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Can antibodies developed in Covid-19 infected patients prevent reinfection? – Livemint

Antibodies produced in those infected with Covid-19 do not ensure protection from reinfection of SARS-CoV-2, revealed a study published in the Science Journal. The study has however highlighted that robust neutralizing antibodies to SARS-CoV-2 infection persist for 2 to 5 months.

Scientists reported that the vast majority of infected individuals with mild-to-moderate Covid-19 experience robust IgG antibody responses against the viral spike protein, based on a dataset of 30,082 individuals screened at Mount Sinai Health System in New York City. “We find stable antibody titers (a measurement of how much antibody an organism has produced) over a period of at least 3 months and only modest declines at the 5-month time point,” the study said adding that it is still unclear if infection with SARS-CoV-2 in humans protects from reinfection and for how long.

“Although this (antibody longevity) cannot provide conclusive evidence that these antibody responses protect from reinfection, we believe it is very likely that they will decrease the odds ratio of reinfection, and may attenuate disease in the case of breakthrough infection,” the study said.

A breakthrough infection is a case of a medical condition in which a vaccinated individual becomes sick from the same illness that the vaccine is meant to prevent.

Scientists have called for further studies in this regard. “It is imperative to swiftly perform studies to investigate and establish a correlate of protection from infection with SARS-CoV-2. A correlate of protection, combined with a better understanding of antibody kinetics to the spike protein, would inform policy regarding the Covid-19 pandemic and would be beneficial to vaccine development efforts,” the study said.

Several other global studies have shown that the antibodies also decline rapidly in an individual infected with Covid-19. Dr Francis Collins director of the National Institutes of Health in Bethesda, Maryland, United States in his latest post has said that the early data brought hope that acquired immunity was possible. But some subsequent studies have suggested that immune protection might be short-lived.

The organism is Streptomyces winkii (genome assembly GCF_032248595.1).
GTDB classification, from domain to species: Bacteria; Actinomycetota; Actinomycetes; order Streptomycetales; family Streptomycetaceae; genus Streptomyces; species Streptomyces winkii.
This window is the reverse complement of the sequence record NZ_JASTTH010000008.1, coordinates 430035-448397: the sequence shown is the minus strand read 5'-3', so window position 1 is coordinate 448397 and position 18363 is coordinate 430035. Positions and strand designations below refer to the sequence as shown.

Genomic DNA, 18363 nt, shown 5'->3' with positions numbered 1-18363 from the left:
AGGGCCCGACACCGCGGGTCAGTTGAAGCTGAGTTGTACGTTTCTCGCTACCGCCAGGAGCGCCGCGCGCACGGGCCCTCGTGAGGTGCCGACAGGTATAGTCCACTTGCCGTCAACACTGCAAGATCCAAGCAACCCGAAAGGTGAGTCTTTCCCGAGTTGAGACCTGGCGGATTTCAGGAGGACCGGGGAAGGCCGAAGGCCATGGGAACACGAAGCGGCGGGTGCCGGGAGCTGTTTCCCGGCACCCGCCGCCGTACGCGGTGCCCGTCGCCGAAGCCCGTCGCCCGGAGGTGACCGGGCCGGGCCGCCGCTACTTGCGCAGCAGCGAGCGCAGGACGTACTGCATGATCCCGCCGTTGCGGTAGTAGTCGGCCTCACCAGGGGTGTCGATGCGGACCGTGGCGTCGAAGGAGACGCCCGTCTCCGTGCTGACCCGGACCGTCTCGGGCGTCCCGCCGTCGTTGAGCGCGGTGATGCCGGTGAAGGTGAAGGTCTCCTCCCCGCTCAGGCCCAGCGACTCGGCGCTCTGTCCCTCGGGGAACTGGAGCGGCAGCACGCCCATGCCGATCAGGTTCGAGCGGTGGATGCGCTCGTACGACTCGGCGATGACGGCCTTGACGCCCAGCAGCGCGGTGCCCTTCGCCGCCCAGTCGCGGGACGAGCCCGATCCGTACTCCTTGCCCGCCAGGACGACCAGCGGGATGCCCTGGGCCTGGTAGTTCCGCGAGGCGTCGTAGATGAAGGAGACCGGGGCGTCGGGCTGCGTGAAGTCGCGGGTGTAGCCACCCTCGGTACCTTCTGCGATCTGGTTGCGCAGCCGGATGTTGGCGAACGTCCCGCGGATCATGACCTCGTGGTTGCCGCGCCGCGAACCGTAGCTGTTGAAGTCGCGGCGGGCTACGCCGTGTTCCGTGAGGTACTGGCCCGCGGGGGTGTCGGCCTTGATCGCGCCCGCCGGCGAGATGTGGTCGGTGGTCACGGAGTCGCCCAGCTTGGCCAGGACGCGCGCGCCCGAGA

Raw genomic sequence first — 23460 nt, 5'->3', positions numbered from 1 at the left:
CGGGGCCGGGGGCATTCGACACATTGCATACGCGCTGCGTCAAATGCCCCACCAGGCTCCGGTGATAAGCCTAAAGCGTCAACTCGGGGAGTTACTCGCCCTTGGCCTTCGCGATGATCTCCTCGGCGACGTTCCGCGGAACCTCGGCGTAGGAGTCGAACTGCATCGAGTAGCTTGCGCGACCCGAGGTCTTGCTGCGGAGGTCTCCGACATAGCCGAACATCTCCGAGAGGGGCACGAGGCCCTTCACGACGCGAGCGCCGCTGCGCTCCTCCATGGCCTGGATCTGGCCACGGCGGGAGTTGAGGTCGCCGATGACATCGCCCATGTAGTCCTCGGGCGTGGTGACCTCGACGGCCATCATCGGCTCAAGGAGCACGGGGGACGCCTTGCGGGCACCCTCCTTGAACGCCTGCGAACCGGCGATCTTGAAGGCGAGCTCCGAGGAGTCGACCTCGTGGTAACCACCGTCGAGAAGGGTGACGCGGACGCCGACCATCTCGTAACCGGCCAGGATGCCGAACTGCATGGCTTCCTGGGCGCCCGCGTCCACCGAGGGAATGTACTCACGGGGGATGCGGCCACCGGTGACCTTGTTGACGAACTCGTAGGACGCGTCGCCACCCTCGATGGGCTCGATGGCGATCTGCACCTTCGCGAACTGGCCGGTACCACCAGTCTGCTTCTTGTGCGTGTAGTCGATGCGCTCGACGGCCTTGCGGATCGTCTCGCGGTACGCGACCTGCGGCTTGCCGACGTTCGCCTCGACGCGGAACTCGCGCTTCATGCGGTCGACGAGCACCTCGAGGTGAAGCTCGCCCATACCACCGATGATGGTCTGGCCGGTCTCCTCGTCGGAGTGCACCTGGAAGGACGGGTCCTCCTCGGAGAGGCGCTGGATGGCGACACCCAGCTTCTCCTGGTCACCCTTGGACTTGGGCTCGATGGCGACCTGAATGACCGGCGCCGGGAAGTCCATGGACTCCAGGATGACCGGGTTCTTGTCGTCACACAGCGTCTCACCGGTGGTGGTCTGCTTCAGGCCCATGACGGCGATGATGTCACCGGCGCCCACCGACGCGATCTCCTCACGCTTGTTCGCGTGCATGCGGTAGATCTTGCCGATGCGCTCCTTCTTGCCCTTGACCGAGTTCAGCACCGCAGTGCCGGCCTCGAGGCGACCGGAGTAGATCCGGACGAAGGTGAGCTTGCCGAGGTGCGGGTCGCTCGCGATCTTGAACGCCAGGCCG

Though more research is needed, the results of two recent studies, published in the journal Science Immunology, support the early data and provide greater insight into the nature of the human immune response to this coronavirus, Collins said.

The new findings show that people who survive a Covid-19 infection continue to produce protective antibodies against key parts of the virus for at least three to four months after developing their first symptoms. In contrast, some other antibody types decline more quickly. The findings offer hope that people infected with the virus will have some lasting antibody protection against re-infection, though for how long still remains to be determined, Collin said in his post.

Still, there are rare reports of individuals who survived one bout with Covid-19 and were infected with a different SARS-CoV-2 strain a few weeks later. The infrequency of such reports, however, suggests that acquired immunity after SARS-CoV-2 infection is generally protective, Collins said adding that there remain many open questions, and answering them will require conducting larger studies with greater diversity of Covid-19 survivors. In India the Indian Council of Medical Research (ICMR) is also studying the reinfection episodes among those who have got Covid-19 infection.

“We can’t say with absolute certainty that antibodies can prevent Covid-19 reinfection. We have however seen that in few people with antibodies develop Covid-19 like symptoms 4-6 weeks after recovery from Covid-19 and consider it as reinfection. On detailed investigation turns out to be other viral, bacterial or fungal respiratory infection, due to post Covid-19 low immune status,” said Dr Akshay Budhraja, Consultant Department of Pulmonology, Aakash Healthcare Super Speciality Hospital.

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